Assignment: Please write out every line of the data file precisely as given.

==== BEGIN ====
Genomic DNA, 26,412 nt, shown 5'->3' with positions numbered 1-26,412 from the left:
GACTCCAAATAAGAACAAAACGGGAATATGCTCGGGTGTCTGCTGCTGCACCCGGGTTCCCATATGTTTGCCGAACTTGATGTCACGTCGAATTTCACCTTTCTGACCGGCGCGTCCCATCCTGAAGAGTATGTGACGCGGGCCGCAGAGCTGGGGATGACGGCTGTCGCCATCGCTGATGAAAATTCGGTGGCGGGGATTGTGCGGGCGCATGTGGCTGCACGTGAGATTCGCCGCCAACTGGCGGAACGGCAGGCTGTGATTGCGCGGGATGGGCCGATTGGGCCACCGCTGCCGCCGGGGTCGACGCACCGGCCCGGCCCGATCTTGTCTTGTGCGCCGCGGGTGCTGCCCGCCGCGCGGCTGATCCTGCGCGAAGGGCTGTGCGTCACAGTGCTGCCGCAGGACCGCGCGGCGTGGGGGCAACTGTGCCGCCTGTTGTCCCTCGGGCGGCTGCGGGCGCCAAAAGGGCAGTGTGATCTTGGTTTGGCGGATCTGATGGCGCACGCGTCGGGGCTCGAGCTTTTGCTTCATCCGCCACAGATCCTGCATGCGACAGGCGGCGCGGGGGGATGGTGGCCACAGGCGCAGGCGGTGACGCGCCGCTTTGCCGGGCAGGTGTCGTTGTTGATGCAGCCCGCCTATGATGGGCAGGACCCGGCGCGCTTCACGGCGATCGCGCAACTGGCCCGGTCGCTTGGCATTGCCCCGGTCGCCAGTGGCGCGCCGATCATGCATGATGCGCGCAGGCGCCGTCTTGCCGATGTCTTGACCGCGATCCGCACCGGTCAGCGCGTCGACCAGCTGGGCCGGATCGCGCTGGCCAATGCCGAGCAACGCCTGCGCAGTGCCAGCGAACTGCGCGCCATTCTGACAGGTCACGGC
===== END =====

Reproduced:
Genomic DNA, 26,412 nt, shown 5'->3' with positions numbered 1-26,412 from the left:
GACTCCAAATAAGAACAAAACGGGAATATGCTCGGGTGTCTGCTGCTGCACCCGGGTTCCCATATGTTTGCCGAACTTGATGTCACGTCGAATTTCACCTTTCTGACCGGCGCGTCCCATCCTGAAGAGTATGTGACGCGGGCCGCAGAGCTGGGGATGACGGCTGTCGCCATCGCTGATGAAAATTCGGTGGCGGGGATTGTGCGGGCGCATGTGGCTGCACGTGAGATTCGCCGCCAACTGGCGGAACGGCAGGCTGTGATTGCGCGGGATGGGCCGATTGGGCCACCGCTGCCGCCGGGGTCGACGCACCGGCCCGGCCCGATCTTGTCTTGTGCGCCGCGGGTGCTGCCCGCCGCGCGGCTGATCCTGCGCGAAGGGCTGTGCGTCACAGTGCTGCCGCAGGACCGCGCGGCGTGGGGGCAACTGTGCCGCCTGTTGTCCCTCGGGCGGCTGCGGGCGCCAAAAGGGCAGTGTGATCTTGGTTTGGCGGATCTGATGGCGCACGCGTCGGGGCTCGAGCTTTTGCTTCATCCGCCACAGATCCTGCATGCGACAGGCGGCGCGGGGGGATGGTGGCCACAGGCGCAGGCGGTGACGCGCCGCTTTGCCGGGCAGGTGTCGTTGTTGATGCAGCCCGCCTATGATGGGCAGGACCCGGCGCGCTTCACGGCGATCGCGCAACTGGCCCGGTCGCTTGGCATTGCCCCGGTCGCCAGTGGCGCGCCGATCATGCATGATGCGCGCAGGCGCCGTCTTGCCGATGTCTTGACCGCGATCCGCACCGGTCAGCGCGTCGACCAGCTGGGCCGGATCGCGCTGGCCAATGCCGAGCAACGCCTGCGCAGTGCCAGCGAACTGCGCGCCATTCTGACAGGTCACGGC